A Massachusetts parent coalition is urging state leaders not to reinstate widespread COVID-19 restrictions, including mask-wearing, in schools for the upcoming academic year, but said if the protocols are necessary, there needs to be “an explicit and transparent off-ramp for removing these restrictions.”
“With abundantly clear evidence of children’s lower risk from the virus, and highly effective vaccines available to adults, we can no longer implement wide scale, arbitrary measures on children’s educational environments,” Bring Kids Back MA wrote in a press release Friday. “Should any mitigation be implemented at this point, such as masking, it must be based on data on the ground and tied directly to evidence-based metrics.”
All eyes have been on Governor Charlie Baker and other state leaders this week after the Centers for Disease Control and Prevention revised its guidance on mask-wearing for fully vaccinated people in some parts of the country. One of the agency’s reversed recommendations: All teachers, students, and staff members should wear masks in K-12 schools, regardless of their vaccination status.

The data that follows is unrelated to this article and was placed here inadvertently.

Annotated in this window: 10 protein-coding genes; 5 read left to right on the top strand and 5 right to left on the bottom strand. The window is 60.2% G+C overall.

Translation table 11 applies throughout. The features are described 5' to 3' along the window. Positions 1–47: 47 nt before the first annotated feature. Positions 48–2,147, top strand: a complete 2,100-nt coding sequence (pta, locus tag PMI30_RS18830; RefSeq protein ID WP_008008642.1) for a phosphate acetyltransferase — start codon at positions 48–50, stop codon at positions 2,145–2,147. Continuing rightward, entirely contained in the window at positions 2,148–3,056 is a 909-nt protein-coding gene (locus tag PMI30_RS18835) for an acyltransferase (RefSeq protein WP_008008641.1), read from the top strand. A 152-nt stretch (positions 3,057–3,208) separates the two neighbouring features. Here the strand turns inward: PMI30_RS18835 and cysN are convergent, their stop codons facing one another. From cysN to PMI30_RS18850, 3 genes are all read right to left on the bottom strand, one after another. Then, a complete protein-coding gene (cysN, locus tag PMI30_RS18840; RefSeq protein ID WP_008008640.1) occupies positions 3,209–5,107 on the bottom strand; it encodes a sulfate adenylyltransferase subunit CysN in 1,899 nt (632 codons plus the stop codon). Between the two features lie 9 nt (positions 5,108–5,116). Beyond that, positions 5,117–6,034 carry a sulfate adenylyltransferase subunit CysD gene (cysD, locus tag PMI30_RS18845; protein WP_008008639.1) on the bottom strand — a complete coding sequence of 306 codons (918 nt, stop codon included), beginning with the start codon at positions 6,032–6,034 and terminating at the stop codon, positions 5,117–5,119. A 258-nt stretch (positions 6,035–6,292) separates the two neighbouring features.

Baker has said he’s weighing the new guidance, but has yet to announce any reinstated restrictions in Massachusetts.
Bring Kids Back MA wants Baker to “weigh the physical, mental and academic harm to students caused by a mask mandate” and not mandate any COVID-19 restrictions in schools. But, if restrictions are mandated, “they must be accompanied with transparently and explicitly stated metrics for returning to a normal school environment.”
Melissa Bello, a member of the coalition who helped craft the press release, emphasized in a call Friday that their group is not against mask-wearing but they are against mandates.
“We feel that at this point, parents should have a choice,” she said.
Bello hopes the state will consider metrics focused on hospitalization data, not vaccine numbers. The realistic goal isn’t to eliminate COVID-19 in schools, she said, but to understand whether young people are by-and-large getting seriously ill or hospitalized with the virus.
“The goal posts continue to move, parents are unfortunately losing patience and trust, and the children are suffering,” the group wrote. “Calls for continued mitigation in schools presume a net benefit, despite ample evidence that masking children in school environments is by no means a cure-all, and the downside of three disrupted academic years for children of all ages is not inconsequential.”